Wolverine Steps Over Down Times
ROCKFORD — Rising energy costs worldwide, a weaker U.S. dollar overseas, increased costs of labor and materials in China, timid consumers here at home …
But Blake W. Krueger isn't too worried about Wolverine World Wide, one of the world's major marketers of footwear, even though China is the primary source for the $1.199 billion worth of shoes it sold last year.
"I've been around the company for three decades now," said Krueger, president and CEO. "I've seen a lot of ups and downs in our industry; I've seen a lot of ups and downs in the economic environment of the world. I'm pretty optimistic (that) we are going to be able to come out of our current situation."
The first quarter of this year marked the 23rd in a row for record revenues at Wolverine. In 2007, its earnings per share increased over the prior year by more than 15 percent, to $1.70. (In mid-June, the stock was selling for about $27.50.)
But Krueger said last week he could not predict if the second quarter of 2008 will be the 24th record quarter in a row. Results will be reported July 9, he said.
Krueger said that "obviously" the high energy costs are "having a real impact" on the footwear industry — "like almost every other industry" — and on consumers around the world, too.
Wolverine's primary response to energy costs, he said, is to look for opportunities for greater efficiency in its vast supply chain. Wolverine’s strength lies in its business model, he said, describing it as "multi-brand, multi-country, multi-consumer groups" — and even a "kind of multi-distribution channel."
"It really mitigates against risk," he said. "(It) enables us to perform well in a variety of different economic environments, including the tougher times we are currently experiencing in the U.S.A."
While many other companies are relative newcomers to the global marketplace, Wolverine has been international since 1959, when it took its one-year-old Hush Puppies brand to the European market — "an unusual move at the time," he noted. "That's given us a 30-, 40-year head start on the competition," he said.
Wolverine brands are now sold in about 200 countries and territories around the world, which, in the current economic environment, Krueger said, has served the company in good stead. In the first quarter of 2008, about 70 percent of Wolverine's profits were generated outside the U.S.
What's happening in China has a huge impact on the footwear industry. Krueger said that in 1980 half the shoes used in America were made in America. "Last year, that was less than 1 percent."
More than 85 percent of the shoes consumed in America last year were made in China. China supplies about 65 percent of all shoes sold in the world today.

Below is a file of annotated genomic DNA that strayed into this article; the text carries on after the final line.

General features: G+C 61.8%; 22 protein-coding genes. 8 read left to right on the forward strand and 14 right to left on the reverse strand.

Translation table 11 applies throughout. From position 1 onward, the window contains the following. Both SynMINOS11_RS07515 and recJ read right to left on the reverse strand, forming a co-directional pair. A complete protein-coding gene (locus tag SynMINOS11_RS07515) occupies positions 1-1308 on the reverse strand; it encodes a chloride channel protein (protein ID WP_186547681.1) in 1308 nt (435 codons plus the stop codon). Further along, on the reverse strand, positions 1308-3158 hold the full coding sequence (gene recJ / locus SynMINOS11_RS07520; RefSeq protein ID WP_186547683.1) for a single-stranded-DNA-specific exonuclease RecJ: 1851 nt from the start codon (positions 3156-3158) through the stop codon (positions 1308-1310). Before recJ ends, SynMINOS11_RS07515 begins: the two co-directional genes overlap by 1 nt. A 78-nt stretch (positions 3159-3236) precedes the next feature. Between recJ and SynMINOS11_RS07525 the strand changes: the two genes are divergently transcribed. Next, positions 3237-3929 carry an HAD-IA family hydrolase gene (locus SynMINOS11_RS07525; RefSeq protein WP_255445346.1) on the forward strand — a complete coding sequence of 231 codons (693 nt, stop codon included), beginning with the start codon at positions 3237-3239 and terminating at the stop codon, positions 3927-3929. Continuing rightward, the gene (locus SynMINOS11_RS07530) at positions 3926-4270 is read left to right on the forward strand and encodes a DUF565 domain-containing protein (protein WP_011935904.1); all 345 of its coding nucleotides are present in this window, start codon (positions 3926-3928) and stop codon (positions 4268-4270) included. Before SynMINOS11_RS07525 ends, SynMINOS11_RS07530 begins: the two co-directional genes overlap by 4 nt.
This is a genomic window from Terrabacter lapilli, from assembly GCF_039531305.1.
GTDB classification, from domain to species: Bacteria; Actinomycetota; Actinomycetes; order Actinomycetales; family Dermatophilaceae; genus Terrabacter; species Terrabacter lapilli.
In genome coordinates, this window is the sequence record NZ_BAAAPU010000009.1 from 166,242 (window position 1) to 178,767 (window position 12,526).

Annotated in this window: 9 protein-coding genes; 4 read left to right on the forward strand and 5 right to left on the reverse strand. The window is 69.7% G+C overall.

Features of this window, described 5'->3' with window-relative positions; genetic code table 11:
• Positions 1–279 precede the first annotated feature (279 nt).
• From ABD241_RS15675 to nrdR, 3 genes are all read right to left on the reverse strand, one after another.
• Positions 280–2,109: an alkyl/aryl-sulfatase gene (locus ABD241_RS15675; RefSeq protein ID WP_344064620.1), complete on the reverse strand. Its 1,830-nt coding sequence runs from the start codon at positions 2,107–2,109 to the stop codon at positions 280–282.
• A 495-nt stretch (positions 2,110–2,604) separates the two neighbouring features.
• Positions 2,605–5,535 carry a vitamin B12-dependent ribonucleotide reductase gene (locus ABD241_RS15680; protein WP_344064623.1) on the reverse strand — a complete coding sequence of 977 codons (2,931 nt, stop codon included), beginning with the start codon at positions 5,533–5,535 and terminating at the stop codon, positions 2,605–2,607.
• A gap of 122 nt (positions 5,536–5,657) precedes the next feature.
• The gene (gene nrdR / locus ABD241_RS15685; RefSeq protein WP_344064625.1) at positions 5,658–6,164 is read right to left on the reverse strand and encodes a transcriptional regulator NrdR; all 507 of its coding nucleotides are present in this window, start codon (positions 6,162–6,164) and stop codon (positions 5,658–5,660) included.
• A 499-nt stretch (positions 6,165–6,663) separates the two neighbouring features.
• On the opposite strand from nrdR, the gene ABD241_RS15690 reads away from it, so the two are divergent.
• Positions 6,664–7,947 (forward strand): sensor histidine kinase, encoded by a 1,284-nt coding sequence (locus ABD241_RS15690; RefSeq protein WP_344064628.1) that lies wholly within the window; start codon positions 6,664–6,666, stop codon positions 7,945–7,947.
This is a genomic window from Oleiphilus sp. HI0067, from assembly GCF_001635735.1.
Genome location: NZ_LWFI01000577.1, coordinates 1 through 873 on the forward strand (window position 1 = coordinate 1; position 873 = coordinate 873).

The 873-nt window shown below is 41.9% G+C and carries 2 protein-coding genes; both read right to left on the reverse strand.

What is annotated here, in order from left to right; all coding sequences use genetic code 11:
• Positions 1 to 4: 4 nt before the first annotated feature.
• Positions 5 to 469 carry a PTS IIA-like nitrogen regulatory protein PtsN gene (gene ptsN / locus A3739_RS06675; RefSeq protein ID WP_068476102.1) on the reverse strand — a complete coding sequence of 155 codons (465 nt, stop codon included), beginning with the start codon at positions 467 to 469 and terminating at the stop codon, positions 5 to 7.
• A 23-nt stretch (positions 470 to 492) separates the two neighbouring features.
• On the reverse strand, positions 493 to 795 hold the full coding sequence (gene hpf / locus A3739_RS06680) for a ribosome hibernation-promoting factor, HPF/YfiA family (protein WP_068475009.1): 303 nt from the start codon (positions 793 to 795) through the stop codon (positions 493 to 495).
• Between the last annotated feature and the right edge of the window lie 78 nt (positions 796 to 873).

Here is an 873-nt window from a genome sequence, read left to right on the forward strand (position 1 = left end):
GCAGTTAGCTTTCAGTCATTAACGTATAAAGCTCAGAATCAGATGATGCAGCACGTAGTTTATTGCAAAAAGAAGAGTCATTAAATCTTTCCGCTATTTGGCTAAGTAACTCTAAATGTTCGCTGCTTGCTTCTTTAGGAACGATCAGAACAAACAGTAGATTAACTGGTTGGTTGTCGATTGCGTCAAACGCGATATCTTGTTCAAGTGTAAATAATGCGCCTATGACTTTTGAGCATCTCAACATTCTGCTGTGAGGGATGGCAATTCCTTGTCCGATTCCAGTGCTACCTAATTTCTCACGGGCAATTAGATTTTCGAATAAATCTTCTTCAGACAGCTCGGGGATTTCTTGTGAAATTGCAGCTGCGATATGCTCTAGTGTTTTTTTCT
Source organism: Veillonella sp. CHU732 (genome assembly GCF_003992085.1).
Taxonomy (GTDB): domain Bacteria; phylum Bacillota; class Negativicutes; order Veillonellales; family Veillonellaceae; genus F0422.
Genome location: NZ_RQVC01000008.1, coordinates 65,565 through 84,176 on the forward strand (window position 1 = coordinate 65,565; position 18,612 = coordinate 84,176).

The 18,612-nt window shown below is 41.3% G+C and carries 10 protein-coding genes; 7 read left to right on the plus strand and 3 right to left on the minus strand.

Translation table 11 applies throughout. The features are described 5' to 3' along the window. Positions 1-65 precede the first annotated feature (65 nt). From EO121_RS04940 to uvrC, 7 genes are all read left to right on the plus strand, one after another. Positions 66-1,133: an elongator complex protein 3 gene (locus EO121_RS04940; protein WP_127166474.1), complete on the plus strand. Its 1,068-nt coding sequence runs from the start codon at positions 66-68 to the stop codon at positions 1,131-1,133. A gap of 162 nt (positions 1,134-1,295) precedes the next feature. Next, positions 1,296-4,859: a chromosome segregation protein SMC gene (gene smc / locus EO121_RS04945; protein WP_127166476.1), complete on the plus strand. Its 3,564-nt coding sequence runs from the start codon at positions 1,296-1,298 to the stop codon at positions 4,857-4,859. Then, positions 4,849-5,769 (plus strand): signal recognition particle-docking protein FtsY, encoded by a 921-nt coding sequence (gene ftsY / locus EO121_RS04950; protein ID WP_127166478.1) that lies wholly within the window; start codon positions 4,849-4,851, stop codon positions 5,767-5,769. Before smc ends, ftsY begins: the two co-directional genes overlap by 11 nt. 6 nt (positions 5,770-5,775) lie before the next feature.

The phenomenal economic growth in China in the last several years is now marked by "quite substantial" increases in costs in China for labor, food, energy and more.
"That's having an impact on anything made in China, especially on the footwear industry, where we are going to see increased prices for product," he said.
In 2008, Wolverine has managed to keep its price increases to a range of 3 to 5 percent, but many other companies are raising prices by double digits.
Compounding the increased costs within China is the drop in value of the U.S. dollar against the Chinese yuan, which overall has been a drop of about 20 percent in the last 18 to 24 months, he said. Of course, that makes Chinese-made goods sold here more expensive, but it is good for factories in the U.S. that supply markets overseas.
Critics claim China keeps its currency artificially low to help boost exports. The Wall Street Journal reported last week that Congress will "undoubtedly" force the next president to continue urging the Chinese to allow their currency to appreciate.
In view of what he calls "the rocket ship" of the Chinese economy, "I can't say necessarily that they've had any unfair currency practices against the rest of the world," said Krueger. "I'm not surprised by the current strengthening of the Chinese yuan against the U.S. dollar and other international currencies."
Wolverine tries to reduce that pricing pressure in several ways, said Krueger. One is to keep its sourcing network flexible as to where shoes or materials are coming from. A second method is a "keen focus on product engineering" to take costs out of the shoe.
From time to time, Wolverine does increase prices on select products, carefully watching the market response.
Merrell is the company's hottest brand, especially in Europe. Merrell was once known for its leather hiking boots popular among youthful backpackers a generation ago. Wolverine bought Merrell around 1998, said Krueger, when it was about a $26 million business.
"Merrell will be about a $450 million business for this year," said Krueger.
"We believe Merrell is going be our first billion-dollar brand," he said, of the eight brands Wolverine currently has.
"Obviously, not soon enough for me," he said with a laugh. "Sometime in the near future," he added.
"We are a very international company," he said. "Our people have a high degree of international acumen.
"We may have a tough year in a particular country, or may be experiencing tougher times in the U.S.A. right now, but our footwear is on fire in places like Chile, Russia, Japan, Hong Kong and many other countries around the world."
While the U.S. is still Wolverine's largest market overall, the company has a great advantage being spread out around the world.